Strictly speaking, the term Scandanavia refers to a subset of Nordic countries - Norway, Denmark and Sweden. However, it's sometimes used as a synonym for all Nordic countries. This means Iceland and Finland and their related territories are also commonly incorporated.
The Nordic Kennel Union officially recognizes 29 breeds native to these regions. In this article, we're going to look at ten of the most internationally well-known Nordic dogs.
Typically, these hardy and hard-working Scandanavian dog breeds have been developed to handle cold weather conditions and harsh terrain. They were often utilized for hunting or livestock management.
If you're drawn to one of these breeds, you'll need to consider whether you can offer the right type of home and lifestyle to meet their needs.
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Although most people still refer to this breed as the Finnish Lapphund, in 2015 the name was officially changed to the Finnish Lapponian Dog. They're one of the most popular breeds from this country, and probably the most well-known in the US.
The semi-nomadic Sami people, who are indigenous to the region, have been using these types of dogs for hundreds of years to guard and herd reindeer.
Their long, dense, weatherproof double coats kept them warm in the harsh climates they worked in, but it means they aren't so well suited to living in hot climes. Lappies shed a lot too and need regular brushing.
For a herding breed, these dogs are surprisingly calm. Lappies are also loyal, sociable and smart. They can be rather strong-willed, however, and they do have a tendency to bark.
Height: 18 to 21 inches (male); 16 to 19 inches (female)
Weight: 30 to 50 pounds
Physical Characteristics: Strongly built with a thick, harsh double coat and they come in a variety of colors
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One of five breeds native to Denmark, the large mastiff-type Broholmer has been around for hundreds of years. It's size and strength meant it was a popular guard dog for large manors and estates.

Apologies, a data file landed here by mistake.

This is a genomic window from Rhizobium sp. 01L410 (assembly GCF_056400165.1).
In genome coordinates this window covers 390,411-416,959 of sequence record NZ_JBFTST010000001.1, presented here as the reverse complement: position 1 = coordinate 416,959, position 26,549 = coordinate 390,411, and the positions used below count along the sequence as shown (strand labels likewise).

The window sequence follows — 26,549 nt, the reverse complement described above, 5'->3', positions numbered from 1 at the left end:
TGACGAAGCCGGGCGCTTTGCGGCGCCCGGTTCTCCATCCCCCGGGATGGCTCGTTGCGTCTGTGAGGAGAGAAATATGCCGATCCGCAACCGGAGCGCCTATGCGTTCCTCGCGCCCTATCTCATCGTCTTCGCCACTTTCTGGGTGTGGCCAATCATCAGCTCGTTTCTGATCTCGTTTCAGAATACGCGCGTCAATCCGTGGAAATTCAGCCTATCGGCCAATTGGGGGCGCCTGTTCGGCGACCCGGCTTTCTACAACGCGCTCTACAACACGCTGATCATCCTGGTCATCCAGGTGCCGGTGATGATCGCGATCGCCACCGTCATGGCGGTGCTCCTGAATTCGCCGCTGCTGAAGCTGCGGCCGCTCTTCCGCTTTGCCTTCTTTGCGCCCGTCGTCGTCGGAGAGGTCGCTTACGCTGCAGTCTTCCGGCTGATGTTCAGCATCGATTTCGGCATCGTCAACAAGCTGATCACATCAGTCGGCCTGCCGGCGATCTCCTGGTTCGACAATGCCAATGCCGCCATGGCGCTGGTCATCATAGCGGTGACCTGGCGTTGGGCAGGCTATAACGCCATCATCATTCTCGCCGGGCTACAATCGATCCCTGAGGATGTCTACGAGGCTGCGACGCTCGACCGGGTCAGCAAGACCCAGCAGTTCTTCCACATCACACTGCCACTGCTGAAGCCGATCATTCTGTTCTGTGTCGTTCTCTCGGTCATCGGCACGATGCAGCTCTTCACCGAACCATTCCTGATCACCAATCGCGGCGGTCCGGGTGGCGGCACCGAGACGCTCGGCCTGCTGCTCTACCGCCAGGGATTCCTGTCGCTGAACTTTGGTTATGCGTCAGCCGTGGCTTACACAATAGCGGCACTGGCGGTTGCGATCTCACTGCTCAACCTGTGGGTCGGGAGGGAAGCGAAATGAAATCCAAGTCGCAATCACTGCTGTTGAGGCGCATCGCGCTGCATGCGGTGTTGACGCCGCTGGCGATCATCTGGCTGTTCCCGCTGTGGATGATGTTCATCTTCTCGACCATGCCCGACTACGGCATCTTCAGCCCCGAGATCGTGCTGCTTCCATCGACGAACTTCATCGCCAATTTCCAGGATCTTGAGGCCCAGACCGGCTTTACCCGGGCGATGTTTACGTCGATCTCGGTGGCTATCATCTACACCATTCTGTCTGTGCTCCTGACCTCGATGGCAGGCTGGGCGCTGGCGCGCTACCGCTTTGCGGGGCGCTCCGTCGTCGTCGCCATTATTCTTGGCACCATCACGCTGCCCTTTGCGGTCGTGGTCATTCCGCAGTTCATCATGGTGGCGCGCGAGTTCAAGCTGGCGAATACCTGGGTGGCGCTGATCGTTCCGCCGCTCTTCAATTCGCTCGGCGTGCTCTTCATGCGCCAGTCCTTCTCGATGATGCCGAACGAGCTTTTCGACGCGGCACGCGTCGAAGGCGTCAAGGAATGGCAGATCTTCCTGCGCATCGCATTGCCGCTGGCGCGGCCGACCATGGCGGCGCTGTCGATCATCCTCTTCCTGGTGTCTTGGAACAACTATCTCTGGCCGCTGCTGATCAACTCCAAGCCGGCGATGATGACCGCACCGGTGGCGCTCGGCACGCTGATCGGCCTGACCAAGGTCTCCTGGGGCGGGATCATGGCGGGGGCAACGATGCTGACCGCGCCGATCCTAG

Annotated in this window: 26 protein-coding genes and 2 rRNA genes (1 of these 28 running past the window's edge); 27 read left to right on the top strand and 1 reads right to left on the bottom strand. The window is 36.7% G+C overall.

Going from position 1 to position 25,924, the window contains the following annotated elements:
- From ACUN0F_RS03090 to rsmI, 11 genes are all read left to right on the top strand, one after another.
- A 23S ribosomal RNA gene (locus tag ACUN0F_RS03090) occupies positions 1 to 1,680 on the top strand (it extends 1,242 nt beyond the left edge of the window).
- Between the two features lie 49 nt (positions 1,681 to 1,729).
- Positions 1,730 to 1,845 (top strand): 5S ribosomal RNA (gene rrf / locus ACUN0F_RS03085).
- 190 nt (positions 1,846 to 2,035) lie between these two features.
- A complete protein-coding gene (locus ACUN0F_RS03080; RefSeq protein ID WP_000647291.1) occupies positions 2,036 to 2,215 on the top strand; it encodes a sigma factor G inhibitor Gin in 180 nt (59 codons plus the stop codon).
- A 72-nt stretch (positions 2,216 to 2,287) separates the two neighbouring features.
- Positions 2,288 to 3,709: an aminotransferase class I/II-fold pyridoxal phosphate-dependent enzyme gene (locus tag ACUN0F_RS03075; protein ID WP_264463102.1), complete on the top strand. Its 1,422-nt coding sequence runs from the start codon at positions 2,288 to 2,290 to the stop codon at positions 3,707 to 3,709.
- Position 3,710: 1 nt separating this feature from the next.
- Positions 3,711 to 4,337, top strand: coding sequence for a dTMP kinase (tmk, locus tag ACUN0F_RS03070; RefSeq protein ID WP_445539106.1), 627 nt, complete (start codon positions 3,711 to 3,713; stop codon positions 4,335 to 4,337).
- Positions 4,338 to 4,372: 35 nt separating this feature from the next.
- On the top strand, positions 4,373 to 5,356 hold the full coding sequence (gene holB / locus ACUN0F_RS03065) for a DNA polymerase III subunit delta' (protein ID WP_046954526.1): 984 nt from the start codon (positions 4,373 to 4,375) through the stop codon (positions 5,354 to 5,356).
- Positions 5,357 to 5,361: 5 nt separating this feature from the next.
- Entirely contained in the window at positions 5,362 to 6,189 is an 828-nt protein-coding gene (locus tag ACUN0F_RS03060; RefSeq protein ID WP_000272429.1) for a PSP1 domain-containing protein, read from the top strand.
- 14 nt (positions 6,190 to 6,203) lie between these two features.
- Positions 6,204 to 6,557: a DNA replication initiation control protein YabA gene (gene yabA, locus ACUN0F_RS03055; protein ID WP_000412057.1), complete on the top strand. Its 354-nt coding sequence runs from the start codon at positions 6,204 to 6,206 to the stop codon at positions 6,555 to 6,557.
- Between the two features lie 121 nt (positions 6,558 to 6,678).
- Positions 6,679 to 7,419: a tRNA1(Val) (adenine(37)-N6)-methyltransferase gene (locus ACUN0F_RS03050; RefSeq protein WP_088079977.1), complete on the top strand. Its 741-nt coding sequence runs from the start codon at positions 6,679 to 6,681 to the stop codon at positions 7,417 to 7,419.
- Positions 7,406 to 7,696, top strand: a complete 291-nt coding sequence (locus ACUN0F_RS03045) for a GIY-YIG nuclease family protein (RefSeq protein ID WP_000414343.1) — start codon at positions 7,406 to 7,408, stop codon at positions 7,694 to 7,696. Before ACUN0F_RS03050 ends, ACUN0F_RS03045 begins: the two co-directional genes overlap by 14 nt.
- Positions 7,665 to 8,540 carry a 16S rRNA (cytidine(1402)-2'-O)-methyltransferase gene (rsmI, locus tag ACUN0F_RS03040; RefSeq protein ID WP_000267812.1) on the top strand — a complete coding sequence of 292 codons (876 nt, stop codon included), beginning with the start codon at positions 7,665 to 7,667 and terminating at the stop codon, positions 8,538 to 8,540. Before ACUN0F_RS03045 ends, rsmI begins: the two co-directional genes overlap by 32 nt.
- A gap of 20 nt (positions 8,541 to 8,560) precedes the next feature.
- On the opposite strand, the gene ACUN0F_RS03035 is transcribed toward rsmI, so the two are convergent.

After the Second World War, the Broholmer faced extinction, but a dedicated group of breed enthusiasts worked to save these gentle giants. Although still rare, especially outside their home country, Broholmer numbers have grown.
Despite being the biggest dog on our list by some margin, the Broholmer is known for being docile and affectionate. Although they're watchful and their strength could be a problem, with the right training and socialization, this breed can make a great family pet.
Height: 25 to 30 inches
Weight: 85 to 150 pounds
Physical Characteristics: Large, strongly built mastiff-type dog; has a short, thick double coat which is commonly found in yellow with a black mask; can also come in red shades or black with some white on paws, tail and chest
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The Finnish Spitz might not be as well known as the Lapphund, but these little dogs are full of character nonetheless. They were traditionally used by hunters to alert them to the location of birds hidden up in the trees. If you're looking for a quiet breed, the Finkie shouldn't be at the top of your list. They're often champion barkers!
Their strong hunting instincts mean you could also have your work cut out trying to achieve a solid recall, and care should be taken around small furries. Smart, independent, energetic and fun-loving, Finkies often make enthusiast running or hiking partners.
Height: 17.5 to 20 inches (male); 15.5 to 18 inches (female)
Weight: 25 to 32 pounds (male); 20 to 28 pounds (female)
Physical Characteristics: Small, square, foxy-looking and has a medium-length dense coat that comes in shades of red
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The Icelandic Sheepdog is the countries only native breed. Their descendants were brought to the Island by Viking settlers. These hardy, intelligent dogs were developed by farmers who used them to herd and protect livestock roaming the harsh, sparsely populated landscapes.